Potential energy is stored energy – elastic, chemical, gravitational An object with gravitational potential energy has the ability to do work if it is dropped Suppose that we are lifting an object vertically at a constant speed; we must exert an upward force equal to the force of gravity

Gravitational Potential Energy
If we define Gravitational Potential Energy to be Then the work done by the person is now Height h used in the calculation of gravitational potential energy must be measured from some reference level, since there is no such thing as an absolute zero position or potential energy.

Example 1 A 225 g book is sitting on a table that is 1.2 m above the floor. It must be lifted to a shelf that is 2.1 m above the floor. What is the book’s final potential energy relative to the floor? What is the book’s final potential energy relative to the table? How much work was required to lift the book to the shelf?

Solution

Solution We will choose the floor to be our reference level:

Work-Energy Theorem System – an object or group of objects
Any force exerted by an object in the system on another object in the system is an internal force; any force exerted by an object that is not a part of the system is an external force. Consider a person lifting a box with a force greater than the weight of the box – the potential energy will be increasing (because the box is changing height) and the kinetic energy will be changing because the box will be accelerating.

Work-Energy Theorem No Friction
Define our system to be the box and the Earth and we will ignore friction for now. The force that is being applied by the person is considered an external force. No Friction

Example 2 An 1125 kg elevator is being lifted to a height of 12.5 m from rest. If the cable on the elevator exerts an upward force of 1.2 x104 N what is the final speed of the elevator? Solution:

Example 2

Check Your Learning A 34.0 kg child cycles up a hill to a point that is 6.45 m above her starting point. Find the change in the child’s gravitational potential energy. We will use her starting point as the reference level,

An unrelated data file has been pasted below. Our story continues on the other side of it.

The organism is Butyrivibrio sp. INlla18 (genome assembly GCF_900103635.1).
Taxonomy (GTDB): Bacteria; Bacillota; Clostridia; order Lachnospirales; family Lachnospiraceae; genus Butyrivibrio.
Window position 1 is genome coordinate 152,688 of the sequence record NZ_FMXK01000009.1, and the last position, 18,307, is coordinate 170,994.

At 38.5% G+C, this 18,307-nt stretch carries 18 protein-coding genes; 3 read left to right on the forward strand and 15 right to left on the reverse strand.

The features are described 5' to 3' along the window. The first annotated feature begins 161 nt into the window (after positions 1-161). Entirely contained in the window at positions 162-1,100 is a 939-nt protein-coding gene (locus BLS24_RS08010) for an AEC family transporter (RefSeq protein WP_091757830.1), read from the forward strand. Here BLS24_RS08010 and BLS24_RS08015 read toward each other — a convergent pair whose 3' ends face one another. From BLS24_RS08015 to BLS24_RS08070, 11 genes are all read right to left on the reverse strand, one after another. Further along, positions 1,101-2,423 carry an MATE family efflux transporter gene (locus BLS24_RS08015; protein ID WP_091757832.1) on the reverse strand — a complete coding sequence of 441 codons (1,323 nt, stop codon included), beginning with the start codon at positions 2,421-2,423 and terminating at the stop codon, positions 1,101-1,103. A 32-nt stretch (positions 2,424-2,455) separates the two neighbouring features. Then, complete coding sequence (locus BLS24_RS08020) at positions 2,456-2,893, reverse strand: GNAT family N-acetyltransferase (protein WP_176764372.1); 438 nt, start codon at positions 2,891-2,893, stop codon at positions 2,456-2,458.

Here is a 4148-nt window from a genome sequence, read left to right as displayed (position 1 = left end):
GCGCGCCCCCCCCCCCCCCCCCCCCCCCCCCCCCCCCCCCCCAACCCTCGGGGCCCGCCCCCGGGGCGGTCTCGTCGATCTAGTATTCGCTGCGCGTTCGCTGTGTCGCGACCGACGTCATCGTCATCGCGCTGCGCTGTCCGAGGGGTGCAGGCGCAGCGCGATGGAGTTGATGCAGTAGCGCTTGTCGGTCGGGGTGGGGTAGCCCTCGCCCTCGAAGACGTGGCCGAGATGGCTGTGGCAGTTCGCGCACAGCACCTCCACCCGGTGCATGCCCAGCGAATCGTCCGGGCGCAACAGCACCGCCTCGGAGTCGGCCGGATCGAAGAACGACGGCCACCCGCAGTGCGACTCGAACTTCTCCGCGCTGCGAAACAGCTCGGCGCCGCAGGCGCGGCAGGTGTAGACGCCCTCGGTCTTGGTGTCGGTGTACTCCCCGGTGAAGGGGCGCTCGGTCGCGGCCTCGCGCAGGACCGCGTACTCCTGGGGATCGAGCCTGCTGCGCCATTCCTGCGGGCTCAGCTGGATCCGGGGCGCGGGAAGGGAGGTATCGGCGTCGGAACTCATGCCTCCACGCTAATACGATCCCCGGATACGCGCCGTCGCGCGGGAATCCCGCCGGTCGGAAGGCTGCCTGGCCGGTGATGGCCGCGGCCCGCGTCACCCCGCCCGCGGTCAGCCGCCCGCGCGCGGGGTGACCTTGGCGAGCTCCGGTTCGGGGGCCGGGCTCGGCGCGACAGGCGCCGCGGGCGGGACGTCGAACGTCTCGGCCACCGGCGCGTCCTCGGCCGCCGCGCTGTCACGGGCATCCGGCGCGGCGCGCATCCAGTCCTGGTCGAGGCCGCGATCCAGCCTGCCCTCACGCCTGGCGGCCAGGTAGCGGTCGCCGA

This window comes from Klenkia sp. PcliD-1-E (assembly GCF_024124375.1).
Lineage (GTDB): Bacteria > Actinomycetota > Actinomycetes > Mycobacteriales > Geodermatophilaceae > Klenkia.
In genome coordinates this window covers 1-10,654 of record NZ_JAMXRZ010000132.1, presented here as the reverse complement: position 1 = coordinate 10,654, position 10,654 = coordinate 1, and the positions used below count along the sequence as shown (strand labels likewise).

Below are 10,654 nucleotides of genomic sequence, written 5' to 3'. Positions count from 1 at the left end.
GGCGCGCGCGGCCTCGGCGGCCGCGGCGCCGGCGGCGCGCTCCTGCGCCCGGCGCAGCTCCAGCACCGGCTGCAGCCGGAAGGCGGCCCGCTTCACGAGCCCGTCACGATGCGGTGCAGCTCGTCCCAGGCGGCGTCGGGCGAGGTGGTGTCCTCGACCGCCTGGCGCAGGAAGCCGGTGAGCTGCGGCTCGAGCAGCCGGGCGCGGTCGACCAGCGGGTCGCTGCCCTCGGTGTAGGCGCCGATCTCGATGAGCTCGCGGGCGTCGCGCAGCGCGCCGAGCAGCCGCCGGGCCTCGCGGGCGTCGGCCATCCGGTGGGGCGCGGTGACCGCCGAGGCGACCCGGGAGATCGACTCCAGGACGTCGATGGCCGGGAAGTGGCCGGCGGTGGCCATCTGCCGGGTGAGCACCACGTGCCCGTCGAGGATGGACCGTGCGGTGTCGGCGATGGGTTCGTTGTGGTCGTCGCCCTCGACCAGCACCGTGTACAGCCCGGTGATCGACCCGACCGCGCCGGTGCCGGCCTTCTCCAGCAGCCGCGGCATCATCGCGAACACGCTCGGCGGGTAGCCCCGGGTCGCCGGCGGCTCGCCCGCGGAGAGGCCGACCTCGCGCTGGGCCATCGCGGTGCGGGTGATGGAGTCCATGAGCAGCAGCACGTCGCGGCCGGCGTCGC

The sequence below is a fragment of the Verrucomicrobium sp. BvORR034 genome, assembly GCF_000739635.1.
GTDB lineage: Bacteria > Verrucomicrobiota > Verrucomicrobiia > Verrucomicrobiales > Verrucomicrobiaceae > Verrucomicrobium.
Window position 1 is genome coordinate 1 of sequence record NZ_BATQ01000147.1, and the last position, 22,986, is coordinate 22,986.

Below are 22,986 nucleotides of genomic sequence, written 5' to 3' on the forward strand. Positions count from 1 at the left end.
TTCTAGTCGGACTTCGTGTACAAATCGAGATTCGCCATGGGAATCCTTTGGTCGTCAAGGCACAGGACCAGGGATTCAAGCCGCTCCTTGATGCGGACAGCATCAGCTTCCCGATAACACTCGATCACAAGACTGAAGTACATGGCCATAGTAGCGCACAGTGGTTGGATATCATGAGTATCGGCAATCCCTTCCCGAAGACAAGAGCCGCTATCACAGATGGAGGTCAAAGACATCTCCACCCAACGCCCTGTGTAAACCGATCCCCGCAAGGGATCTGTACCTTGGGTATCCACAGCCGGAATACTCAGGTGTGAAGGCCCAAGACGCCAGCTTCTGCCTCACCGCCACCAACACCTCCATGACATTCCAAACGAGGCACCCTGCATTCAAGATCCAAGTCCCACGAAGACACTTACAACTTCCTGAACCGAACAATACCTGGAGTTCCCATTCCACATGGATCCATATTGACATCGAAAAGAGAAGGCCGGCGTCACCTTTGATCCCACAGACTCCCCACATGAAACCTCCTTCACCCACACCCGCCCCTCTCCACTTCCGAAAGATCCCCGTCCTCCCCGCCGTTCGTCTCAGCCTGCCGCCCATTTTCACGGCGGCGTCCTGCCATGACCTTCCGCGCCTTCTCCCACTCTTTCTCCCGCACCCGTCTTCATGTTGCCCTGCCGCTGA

Check Your Learning the amount of work done by the child against gravity.

Mechanical Advantage Simple machines allow people to use less force in completing tasks, not less work Actual Mechanical Advantage (AMA) is defined as: Ideal Machine No Friction Work input is equal to work output

Mechanical Advantage Smaller force must be applied over larger distance so that the work is the same! MA of 2 means that we apply half the force over twice the distance – work done is the same

Example 1 An ideal machine allows the user to exert a force of 350 N in order to lift a 110 kg mass to a height of 5.2 m. What is the mechanical advantage of this system? Over what distance must the input force be applied? Solution:

Example 1 Since the machine is ideal, the input work must equal the output work

Efficiency Anytime we do work to transfer energy, some of our work is wasted Useful work output (or useful energy) is less than work input (total energy) in the real world Efficiency defined as or

Example 2 An incandescent light bulb transforms 120 J of electric energy into 5.0 J of light energy. A fluorescent bulb requires 65 J of electrical energy to produce the same amount of light. Calculate the efficiency of each type of bulb. Why is the fluorescent bulb more efficient than the incandescent bulb? Solution: In this example, the electrical energy used by the light is the total energy (or input work) and the light energy is the useful energy or work output.

Example 2

Example 2 The fluorescent bulb is more efficient because it does not generate as much heat as the incandescent bulb. This heat is energy that is wasted.

Check Your Learning A pulley system is being used to raise a 78 kg mass to a height of 4.2 m. The input force must be exerted over a distance of 9.0 m. The efficiency of the system is 74%. How much work (input) is required to lift this mass?

Check Your Learning How much force must be applied?
What is the actual mechanical advantage? The actual mechanical advantage (AMA) can be found by looking at the ratio of the forces: